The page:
I am sometimes confused the usage of prepositions.
I say, "It happened in the bathroom."
Native speakers of English would say, "It happened on the bathroom."
Is one, both, or none correct? What is the actual difference between "on" and "in"???
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So far as I'm aware, no native speakers would ever say they were on the bathroom.
OP may be getting confused by the fact that BrE speakers can say...
I don't think there's anything comparable in AmE (except maybe in/on the toilet).
In case anyone thinks it's "odd" that I chose to use I rather than, say, he there, I'll just say that it would normally be considered extremely bad form to say "He's on the loo" (it's always "in" there! ).
Use in the bathroom. If something is enclosed by walls or bound by some sort of border, use in. You are in a country. You are in the house. You are in college (you are inside the period that starts with enrollment and ends with graduation or dropping out).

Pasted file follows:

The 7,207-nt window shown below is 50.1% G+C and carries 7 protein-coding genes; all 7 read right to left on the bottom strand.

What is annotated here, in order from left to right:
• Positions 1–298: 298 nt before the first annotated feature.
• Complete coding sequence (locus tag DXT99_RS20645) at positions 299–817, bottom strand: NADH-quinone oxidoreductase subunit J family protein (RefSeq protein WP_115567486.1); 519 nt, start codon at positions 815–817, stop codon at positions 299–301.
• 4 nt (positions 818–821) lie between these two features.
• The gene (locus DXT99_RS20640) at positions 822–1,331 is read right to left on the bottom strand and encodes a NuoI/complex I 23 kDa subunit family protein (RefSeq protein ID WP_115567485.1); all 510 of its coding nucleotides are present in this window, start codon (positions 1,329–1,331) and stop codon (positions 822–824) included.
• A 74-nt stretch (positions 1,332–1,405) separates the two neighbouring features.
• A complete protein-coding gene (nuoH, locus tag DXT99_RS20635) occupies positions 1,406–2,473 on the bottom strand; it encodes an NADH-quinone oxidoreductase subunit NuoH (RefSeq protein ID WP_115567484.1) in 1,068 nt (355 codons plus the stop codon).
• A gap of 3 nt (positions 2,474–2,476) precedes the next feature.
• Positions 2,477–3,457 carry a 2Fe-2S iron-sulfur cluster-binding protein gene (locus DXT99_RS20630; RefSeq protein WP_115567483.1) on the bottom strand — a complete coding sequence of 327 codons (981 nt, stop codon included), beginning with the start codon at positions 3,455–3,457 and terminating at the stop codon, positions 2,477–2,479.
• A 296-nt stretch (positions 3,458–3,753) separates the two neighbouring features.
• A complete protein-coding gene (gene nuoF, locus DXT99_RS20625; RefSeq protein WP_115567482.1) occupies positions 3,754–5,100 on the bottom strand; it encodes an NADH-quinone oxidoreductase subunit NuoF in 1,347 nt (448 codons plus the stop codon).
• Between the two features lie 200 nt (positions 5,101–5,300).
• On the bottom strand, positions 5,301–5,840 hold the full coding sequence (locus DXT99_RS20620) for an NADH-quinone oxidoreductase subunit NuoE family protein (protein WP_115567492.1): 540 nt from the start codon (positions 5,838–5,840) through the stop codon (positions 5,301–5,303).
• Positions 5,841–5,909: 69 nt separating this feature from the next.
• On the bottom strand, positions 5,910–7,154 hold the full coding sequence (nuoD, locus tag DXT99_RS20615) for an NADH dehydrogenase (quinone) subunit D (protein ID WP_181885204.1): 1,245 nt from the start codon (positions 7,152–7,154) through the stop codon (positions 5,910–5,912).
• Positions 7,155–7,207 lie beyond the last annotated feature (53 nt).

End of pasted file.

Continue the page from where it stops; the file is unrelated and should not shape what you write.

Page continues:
On usually means positioned above and physically touching something's top part. So if you said on the bathroom, you are outside sitting/standing on the roof above your bathroom.
The usage of the prepositions in, on, and at are very tricky for those learning English, especially when their native language has one preposition to denote something's location - whether on, in, or at. Unfortunately, they will have to memorize which of in, on, or at goes with which object.
The usage of in, on, and at gets even more tricky because they are also used beyond describing something's location. Phrases such as "on the house" for freebees, "in my career", or "at 3 PM" must be memorized.
When speaking about time, it's still tricky. We say "in 10 minutes", "at the strike of 12", and "on Tuesday". I'm not aware of any rules for the choice of preposition in these cases. As far as I'm concerned, we needed to learn each prepositional phrase individually.